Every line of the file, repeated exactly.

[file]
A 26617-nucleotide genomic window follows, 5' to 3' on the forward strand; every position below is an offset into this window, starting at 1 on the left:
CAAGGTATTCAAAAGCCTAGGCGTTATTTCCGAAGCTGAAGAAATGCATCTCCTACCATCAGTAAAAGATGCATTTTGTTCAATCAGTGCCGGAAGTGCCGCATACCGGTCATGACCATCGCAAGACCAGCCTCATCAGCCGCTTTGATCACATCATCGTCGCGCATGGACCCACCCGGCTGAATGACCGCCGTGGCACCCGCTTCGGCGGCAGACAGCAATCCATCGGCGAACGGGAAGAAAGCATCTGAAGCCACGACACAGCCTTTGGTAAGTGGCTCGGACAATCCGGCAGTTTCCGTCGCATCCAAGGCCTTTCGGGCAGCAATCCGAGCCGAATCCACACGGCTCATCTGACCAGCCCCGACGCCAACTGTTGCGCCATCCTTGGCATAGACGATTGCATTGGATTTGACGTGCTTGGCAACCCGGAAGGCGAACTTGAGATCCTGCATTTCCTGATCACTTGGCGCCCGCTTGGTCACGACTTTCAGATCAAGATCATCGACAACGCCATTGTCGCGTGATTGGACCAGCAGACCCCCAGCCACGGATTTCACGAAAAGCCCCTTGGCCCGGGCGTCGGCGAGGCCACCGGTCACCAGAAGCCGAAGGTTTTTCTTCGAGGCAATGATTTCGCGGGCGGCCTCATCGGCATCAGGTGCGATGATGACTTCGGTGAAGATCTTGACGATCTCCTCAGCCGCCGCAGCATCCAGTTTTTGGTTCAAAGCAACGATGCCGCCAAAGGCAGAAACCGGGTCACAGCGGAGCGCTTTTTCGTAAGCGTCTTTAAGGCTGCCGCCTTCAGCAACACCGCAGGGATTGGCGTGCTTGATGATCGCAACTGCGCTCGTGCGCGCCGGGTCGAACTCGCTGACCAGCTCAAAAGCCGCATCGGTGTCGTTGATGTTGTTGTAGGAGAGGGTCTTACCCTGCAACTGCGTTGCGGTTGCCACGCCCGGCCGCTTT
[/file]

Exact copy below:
A 26617-nucleotide genomic window follows, 5' to 3' on the forward strand; every position below is an offset into this window, starting at 1 on the left:
CAAGGTATTCAAAAGCCTAGGCGTTATTTCCGAAGCTGAAGAAATGCATCTCCTACCATCAGTAAAAGATGCATTTTGTTCAATCAGTGCCGGAAGTGCCGCATACCGGTCATGACCATCGCAAGACCAGCCTCATCAGCCGCTTTGATCACATCATCGTCGCGCATGGACCCACCCGGCTGAATGACCGCCGTGGCACCCGCTTCGGCGGCAGACAGCAATCCATCGGCGAACGGGAAGAAAGCATCTGAAGCCACGACACAGCCTTTGGTAAGTGGCTCGGACAATCCGGCAGTTTCCGTCGCATCCAAGGCCTTTCGGGCAGCAATCCGAGCCGAATCCACACGGCTCATCTGACCAGCCCCGACGCCAACTGTTGCGCCATCCTTGGCATAGACGATTGCATTGGATTTGACGTGCTTGGCAACCCGGAAGGCGAACTTGAGATCCTGCATTTCCTGATCACTTGGCGCCCGCTTGGTCACGACTTTCAGATCAAGATCATCGACAACGCCATTGTCGCGTGATTGGACCAGCAGACCCCCAGCCACGGATTTCACGAAAAGCCCCTTGGCCCGGGCGTCGGCGAGGCCACCGGTCACCAGAAGCCGAAGGTTTTTCTTCGAGGCAATGATTTCGCGGGCGGCCTCATCGGCATCAGGTGCGATGATGACTTCGGTGAAGATCTTGACGATCTCCTCAGCCGCCGCAGCATCCAGTTTTTGGTTCAAAGCAACGATGCCGCCAAAGGCAGAAACCGGGTCACAGCGGAGCGCTTTTTCGTAAGCGTCTTTAAGGCTGCCGCCTTCAGCAACACCGCAGGGATTGGCGTGCTTGATGATCGCAACTGCGCTCGTGCGCGCCGGGTCGAACTCGCTGACCAGCTCAAAAGCCGCATCGGTGTCGTTGATGTTGTTGTAGGAGAGGGTCTTACCCTGCAACTGCGTTGCGGTTGCCACGCCCGGCCGCTTT